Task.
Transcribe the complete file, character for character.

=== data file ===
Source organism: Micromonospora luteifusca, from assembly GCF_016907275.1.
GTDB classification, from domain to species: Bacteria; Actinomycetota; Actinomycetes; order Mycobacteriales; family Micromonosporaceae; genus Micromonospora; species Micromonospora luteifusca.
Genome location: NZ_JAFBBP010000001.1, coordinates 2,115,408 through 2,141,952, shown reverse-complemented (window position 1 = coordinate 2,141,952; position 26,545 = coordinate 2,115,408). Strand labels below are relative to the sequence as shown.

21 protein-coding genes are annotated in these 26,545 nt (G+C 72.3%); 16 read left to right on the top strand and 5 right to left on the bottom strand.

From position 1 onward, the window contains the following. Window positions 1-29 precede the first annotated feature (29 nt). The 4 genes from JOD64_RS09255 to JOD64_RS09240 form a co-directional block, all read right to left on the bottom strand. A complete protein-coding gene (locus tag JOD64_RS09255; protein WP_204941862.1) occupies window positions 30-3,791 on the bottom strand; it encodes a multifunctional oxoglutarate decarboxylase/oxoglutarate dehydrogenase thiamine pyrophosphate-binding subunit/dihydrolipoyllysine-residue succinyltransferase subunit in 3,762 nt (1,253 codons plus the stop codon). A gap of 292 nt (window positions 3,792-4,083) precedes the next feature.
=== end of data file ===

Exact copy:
Source organism: Micromonospora luteifusca, from assembly GCF_016907275.1.
GTDB classification, from domain to species: Bacteria; Actinomycetota; Actinomycetes; order Mycobacteriales; family Micromonosporaceae; genus Micromonospora; species Micromonospora luteifusca.
Genome location: NZ_JAFBBP010000001.1, coordinates 2,115,408 through 2,141,952, shown reverse-complemented (window position 1 = coordinate 2,141,952; position 26,545 = coordinate 2,115,408). Strand labels below are relative to the sequence as shown.

21 protein-coding genes are annotated in these 26,545 nt (G+C 72.3%); 16 read left to right on the top strand and 5 right to left on the bottom strand.

From position 1 onward, the window contains the following. Window positions 1-29 precede the first annotated feature (29 nt). The 4 genes from JOD64_RS09255 to JOD64_RS09240 form a co-directional block, all read right to left on the bottom strand. A complete protein-coding gene (locus tag JOD64_RS09255; protein WP_204941862.1) occupies window positions 30-3,791 on the bottom strand; it encodes a multifunctional oxoglutarate decarboxylase/oxoglutarate dehydrogenase thiamine pyrophosphate-binding subunit/dihydrolipoyllysine-residue succinyltransferase subunit in 3,762 nt (1,253 codons plus the stop codon). A gap of 292 nt (window positions 3,792-4,083) precedes the next feature.